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Although this is a gamedev project, the question is about general OOP practices, so I believe it goes here. Here's the problem: (note: I will call any equivalent of real-world physical objects "entities" from now on; e.g. a rock in the game is an entity)

A specific class:

class Character
{
public/private CharacterInventory Inventory;
public/private CharacterStats Stats;
public/private CharacterEquipment Equipment;
}

Inventory functionality is self-contained in the CharacterInventory class. Same goes for stats. My aim is to make each character in my game a self-manageable entity. What do I mean by this? To put it plainly, I want to design the base Character class so that in the end I get an object that reacts in its entirety even when the smallest change occurs, in any of its components. To make things clearer, here's an example: when an item that changes the strength of the character gets equipped, the CharacterEquipment component of Character gets updated. At the same time, the Character will call the Stats object to change the strength attribute.

I've thought about doing this using events. Character subscribes to Equipment's OnEquip event, and in its handler, tells the Stats component do do its job. I believe this is an elegant enough solution; my issue however lies somewhere else.

I've got two ways in which I can update the character's inventory. First, by making the inventory (and any other component) private and providing a public method inside of Character, that does the work of calling the appropriate update method in the inventory. Like so:

Character chara = new Character();
chara.AddItemToInventory(SomeItem);

The 2nd way is by making the components public and accessing them like:

Character chara = new Character();
chara.Inventory.AddItem(SomeItem);

To me, both ways seem roughly equivalent in terms of readability. But the 2nd way seems like it's breaking the whole "self-manageable" idea. Basically, I'm invading the "private" space of the character. By going with the 2nd way, I can hook to the inventory events from some other place, but then again, this breaks the main idea even further. However, going the 1st way, I get the impression of writing duplicated code; even though it's not! I think the impression is given to me by the fact that Character.AddItemToInventory(...) and CharacterInventory.AddItem(...) share enough naming similarities to suggest duplicated code.

To be sincere, I'd go the first way, even though it seems to me like an extra layer of code. Then again, to make the character a self-manageable object, an extra layer of security is essential. But I'd like to hear from people more experienced than me. Are there any advantages to the 2nd way? Any severe disadvantages? I just can't get over the impression that I'm writing extra, unnecessary code.

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If you go the 2nd way, how are the stats being properly updated if having an item creates a change in the stats? That would seem like the issue to my mind with the 2nd approach. –  JB King Dec 29 '12 at 22:03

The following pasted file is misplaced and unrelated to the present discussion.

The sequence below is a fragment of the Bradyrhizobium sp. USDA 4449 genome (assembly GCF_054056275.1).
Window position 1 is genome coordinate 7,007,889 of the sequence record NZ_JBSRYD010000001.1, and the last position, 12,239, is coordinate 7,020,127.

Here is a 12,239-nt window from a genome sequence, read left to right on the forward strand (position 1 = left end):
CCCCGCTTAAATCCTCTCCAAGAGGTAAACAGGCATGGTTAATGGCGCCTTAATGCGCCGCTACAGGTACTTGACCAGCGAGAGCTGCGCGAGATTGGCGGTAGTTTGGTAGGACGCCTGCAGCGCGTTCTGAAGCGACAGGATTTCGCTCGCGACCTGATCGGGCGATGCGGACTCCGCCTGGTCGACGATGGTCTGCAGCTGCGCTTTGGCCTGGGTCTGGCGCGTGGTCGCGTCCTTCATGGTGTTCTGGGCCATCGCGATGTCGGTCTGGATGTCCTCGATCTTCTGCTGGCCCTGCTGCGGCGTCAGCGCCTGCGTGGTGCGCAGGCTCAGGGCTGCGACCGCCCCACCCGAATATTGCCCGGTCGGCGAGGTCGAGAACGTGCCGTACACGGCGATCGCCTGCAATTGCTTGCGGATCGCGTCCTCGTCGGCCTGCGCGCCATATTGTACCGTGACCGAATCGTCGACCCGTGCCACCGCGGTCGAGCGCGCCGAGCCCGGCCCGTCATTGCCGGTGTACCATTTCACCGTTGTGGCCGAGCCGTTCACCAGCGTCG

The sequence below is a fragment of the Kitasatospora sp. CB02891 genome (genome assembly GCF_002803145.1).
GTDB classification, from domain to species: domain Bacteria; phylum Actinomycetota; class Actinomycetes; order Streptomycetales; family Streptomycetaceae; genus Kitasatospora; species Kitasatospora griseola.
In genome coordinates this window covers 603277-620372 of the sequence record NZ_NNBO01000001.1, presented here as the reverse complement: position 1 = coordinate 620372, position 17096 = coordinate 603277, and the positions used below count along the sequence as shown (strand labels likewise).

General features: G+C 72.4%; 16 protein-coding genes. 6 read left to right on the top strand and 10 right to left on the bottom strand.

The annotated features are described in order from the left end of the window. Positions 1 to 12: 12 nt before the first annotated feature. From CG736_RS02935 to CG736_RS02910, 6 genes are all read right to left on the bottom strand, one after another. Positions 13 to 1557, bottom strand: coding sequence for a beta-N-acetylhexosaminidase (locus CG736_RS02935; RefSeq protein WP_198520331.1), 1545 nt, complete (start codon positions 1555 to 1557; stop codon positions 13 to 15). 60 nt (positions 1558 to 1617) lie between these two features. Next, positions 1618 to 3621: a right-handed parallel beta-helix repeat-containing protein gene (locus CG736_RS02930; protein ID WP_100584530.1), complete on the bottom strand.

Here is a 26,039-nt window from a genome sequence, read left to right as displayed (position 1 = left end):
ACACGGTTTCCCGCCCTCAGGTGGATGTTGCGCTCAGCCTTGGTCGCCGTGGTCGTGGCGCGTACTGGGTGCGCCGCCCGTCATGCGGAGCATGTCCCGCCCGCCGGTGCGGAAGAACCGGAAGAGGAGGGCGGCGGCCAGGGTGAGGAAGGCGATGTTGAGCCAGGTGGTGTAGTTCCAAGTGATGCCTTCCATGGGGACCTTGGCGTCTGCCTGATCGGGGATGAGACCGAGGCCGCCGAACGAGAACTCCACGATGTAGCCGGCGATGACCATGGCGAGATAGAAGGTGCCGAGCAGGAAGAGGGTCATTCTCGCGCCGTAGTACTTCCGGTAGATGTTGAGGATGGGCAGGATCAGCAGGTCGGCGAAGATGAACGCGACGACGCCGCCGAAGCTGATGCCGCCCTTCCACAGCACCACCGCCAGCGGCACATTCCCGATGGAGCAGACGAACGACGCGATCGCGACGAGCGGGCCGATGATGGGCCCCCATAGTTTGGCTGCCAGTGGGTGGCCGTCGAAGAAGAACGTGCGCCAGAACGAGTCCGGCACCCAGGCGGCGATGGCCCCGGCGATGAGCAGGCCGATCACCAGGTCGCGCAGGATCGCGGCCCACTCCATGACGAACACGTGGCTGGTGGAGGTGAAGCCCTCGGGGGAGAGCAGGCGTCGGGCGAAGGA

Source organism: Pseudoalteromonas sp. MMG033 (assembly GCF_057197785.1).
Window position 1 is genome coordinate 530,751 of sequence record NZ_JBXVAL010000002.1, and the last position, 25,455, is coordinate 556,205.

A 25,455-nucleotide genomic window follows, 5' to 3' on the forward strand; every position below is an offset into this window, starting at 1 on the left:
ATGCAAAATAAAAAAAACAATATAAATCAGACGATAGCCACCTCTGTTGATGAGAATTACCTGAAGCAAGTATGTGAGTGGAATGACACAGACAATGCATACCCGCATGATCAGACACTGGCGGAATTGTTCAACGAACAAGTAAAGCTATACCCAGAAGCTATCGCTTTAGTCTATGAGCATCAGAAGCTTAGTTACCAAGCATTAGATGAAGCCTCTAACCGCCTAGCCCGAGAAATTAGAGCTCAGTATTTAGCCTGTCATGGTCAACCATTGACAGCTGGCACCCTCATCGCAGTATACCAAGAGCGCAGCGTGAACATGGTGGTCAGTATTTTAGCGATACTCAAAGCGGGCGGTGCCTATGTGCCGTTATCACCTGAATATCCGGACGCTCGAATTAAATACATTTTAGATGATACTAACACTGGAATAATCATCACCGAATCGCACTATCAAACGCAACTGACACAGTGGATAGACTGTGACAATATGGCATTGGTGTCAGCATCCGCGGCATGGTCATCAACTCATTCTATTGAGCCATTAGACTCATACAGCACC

The event from Equipment would still get fired. Character would still receive it and make the appropriate change. –  Alex M. Dec 29 '12 at 22:05
    
Another thing that the 1st way allows me to do is: remove the whole events between Character and its components logic. Character.EquipItem(...) could have { Equipment.Equip(Item); Stats.ApplyChange(Item.StatsChanges); } in its body, and Character would not have to wait for an event from Equipment to fire. –  Alex M. Dec 29 '12 at 22:08
    
But then, Character would manage all of its components, thus removing the whole "react to small changes in different parts" idea. –  Alex M. Dec 29 '12 at 22:09
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2 Answers

up vote 2 down vote accepted

Are there any advantages to the 2nd way?

Absolutely, you're not repeating yourself. AddToInventory is just going to call Inventory.Add anyways. Worse, it is going to also know enough of the item to have to dispatch to the different things that care about it.

A better approach is to create your stats class with input as to where it can find modifiers. In the inventory, in skills you might've picked, etc. When someone asks for the character's Strength, it can aggregate the modifiers to provide a result.

Abstracting that well is near-impossible. Program design tends to be thorny with games in that regard since so many things can impact others depending on context. Focus on getting something working good-enough; your goal after all isn't making a great design - it's getting a game done.

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Thanks for the tip with the aggregation; I'll try to find a solution that's good enough, and if I succeed, I think I'll centralize all modifiers somewhere. This would be especially useful when saving game data. Without the aggregation, I'd have to store the updated stats as well as the effects on them. With aggregation, I'd only have to store the modifiers (effects). I went with the 2nd way. –  Alex M. Dec 30 '12 at 17:49
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There is no problem making 2nd option "self-contained" too. Simply include callback/event in CharacterInventory that gets called/raised when item is added and subscribe to it within a character class. This way, you get same behavior as 1st option, you dont need to re-implement the public interface AND you keep the implementation details hidden.

I don't see how it breaks the idea of "self-contained". Especially if you use callback methods, instead of events. I think this might be better option.

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